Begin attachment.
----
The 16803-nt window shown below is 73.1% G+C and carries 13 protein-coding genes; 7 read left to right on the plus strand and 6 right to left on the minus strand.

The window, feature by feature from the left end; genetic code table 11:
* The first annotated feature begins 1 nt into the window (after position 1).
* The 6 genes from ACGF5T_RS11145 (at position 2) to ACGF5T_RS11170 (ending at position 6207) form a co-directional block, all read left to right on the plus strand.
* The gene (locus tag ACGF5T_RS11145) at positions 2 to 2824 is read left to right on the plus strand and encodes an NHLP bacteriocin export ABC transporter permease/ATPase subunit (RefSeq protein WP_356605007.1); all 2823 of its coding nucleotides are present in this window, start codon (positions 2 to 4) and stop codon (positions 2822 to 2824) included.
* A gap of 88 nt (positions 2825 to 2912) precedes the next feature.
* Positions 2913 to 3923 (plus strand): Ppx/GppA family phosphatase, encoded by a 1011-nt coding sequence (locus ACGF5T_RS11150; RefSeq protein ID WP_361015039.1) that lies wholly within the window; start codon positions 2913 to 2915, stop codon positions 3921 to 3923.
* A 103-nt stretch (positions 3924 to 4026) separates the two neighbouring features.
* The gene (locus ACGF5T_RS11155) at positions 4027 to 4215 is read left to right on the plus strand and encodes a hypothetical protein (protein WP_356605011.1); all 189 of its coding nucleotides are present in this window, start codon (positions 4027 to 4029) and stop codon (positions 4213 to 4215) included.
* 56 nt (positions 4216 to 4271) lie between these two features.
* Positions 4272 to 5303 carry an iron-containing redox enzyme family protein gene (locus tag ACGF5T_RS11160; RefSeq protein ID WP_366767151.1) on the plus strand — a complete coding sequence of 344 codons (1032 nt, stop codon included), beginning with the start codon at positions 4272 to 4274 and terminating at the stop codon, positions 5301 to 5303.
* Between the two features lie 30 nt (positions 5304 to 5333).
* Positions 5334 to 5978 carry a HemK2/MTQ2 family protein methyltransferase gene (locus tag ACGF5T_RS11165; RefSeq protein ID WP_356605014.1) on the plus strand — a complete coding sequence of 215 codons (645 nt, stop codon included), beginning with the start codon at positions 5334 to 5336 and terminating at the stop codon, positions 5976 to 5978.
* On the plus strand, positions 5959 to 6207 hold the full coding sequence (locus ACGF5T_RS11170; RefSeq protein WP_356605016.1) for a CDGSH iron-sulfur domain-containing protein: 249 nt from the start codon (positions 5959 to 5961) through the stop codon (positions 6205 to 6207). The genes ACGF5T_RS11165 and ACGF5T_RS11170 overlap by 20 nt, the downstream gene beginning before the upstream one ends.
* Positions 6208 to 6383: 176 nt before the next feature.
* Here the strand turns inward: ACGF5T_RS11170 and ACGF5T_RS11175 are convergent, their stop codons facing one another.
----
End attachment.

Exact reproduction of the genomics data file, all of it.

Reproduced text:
The 16803-nt window shown below is 73.1% G+C and carries 13 protein-coding genes; 7 read left to right on the plus strand and 6 right to left on the minus strand.

The window, feature by feature from the left end; genetic code table 11:
* The first annotated feature begins 1 nt into the window (after position 1).
* The 6 genes from ACGF5T_RS11145 (at position 2) to ACGF5T_RS11170 (ending at position 6207) form a co-directional block, all read left to right on the plus strand.
* The gene (locus tag ACGF5T_RS11145) at positions 2 to 2824 is read left to right on the plus strand and encodes an NHLP bacteriocin export ABC transporter permease/ATPase subunit (RefSeq protein WP_356605007.1); all 2823 of its coding nucleotides are present in this window, start codon (positions 2 to 4) and stop codon (positions 2822 to 2824) included.
* A gap of 88 nt (positions 2825 to 2912) precedes the next feature.
* Positions 2913 to 3923 (plus strand): Ppx/GppA family phosphatase, encoded by a 1011-nt coding sequence (locus ACGF5T_RS11150; RefSeq protein ID WP_361015039.1) that lies wholly within the window; start codon positions 2913 to 2915, stop codon positions 3921 to 3923.
* A 103-nt stretch (positions 3924 to 4026) separates the two neighbouring features.
* The gene (locus ACGF5T_RS11155) at positions 4027 to 4215 is read left to right on the plus strand and encodes a hypothetical protein (protein WP_356605011.1); all 189 of its coding nucleotides are present in this window, start codon (positions 4027 to 4029) and stop codon (positions 4213 to 4215) included.
* 56 nt (positions 4216 to 4271) lie between these two features.
* Positions 4272 to 5303 carry an iron-containing redox enzyme family protein gene (locus tag ACGF5T_RS11160; RefSeq protein ID WP_366767151.1) on the plus strand — a complete coding sequence of 344 codons (1032 nt, stop codon included), beginning with the start codon at positions 4272 to 4274 and terminating at the stop codon, positions 5301 to 5303.
* Between the two features lie 30 nt (positions 5304 to 5333).
* Positions 5334 to 5978 carry a HemK2/MTQ2 family protein methyltransferase gene (locus tag ACGF5T_RS11165; RefSeq protein ID WP_356605014.1) on the plus strand — a complete coding sequence of 215 codons (645 nt, stop codon included), beginning with the start codon at positions 5334 to 5336 and terminating at the stop codon, positions 5976 to 5978.
* On the plus strand, positions 5959 to 6207 hold the full coding sequence (locus ACGF5T_RS11170; RefSeq protein WP_356605016.1) for a CDGSH iron-sulfur domain-containing protein: 249 nt from the start codon (positions 5959 to 5961) through the stop codon (positions 6205 to 6207). The genes ACGF5T_RS11165 and ACGF5T_RS11170 overlap by 20 nt, the downstream gene beginning before the upstream one ends.
* Positions 6208 to 6383: 176 nt before the next feature.
* Here the strand turns inward: ACGF5T_RS11170 and ACGF5T_RS11175 are convergent, their stop codons facing one another.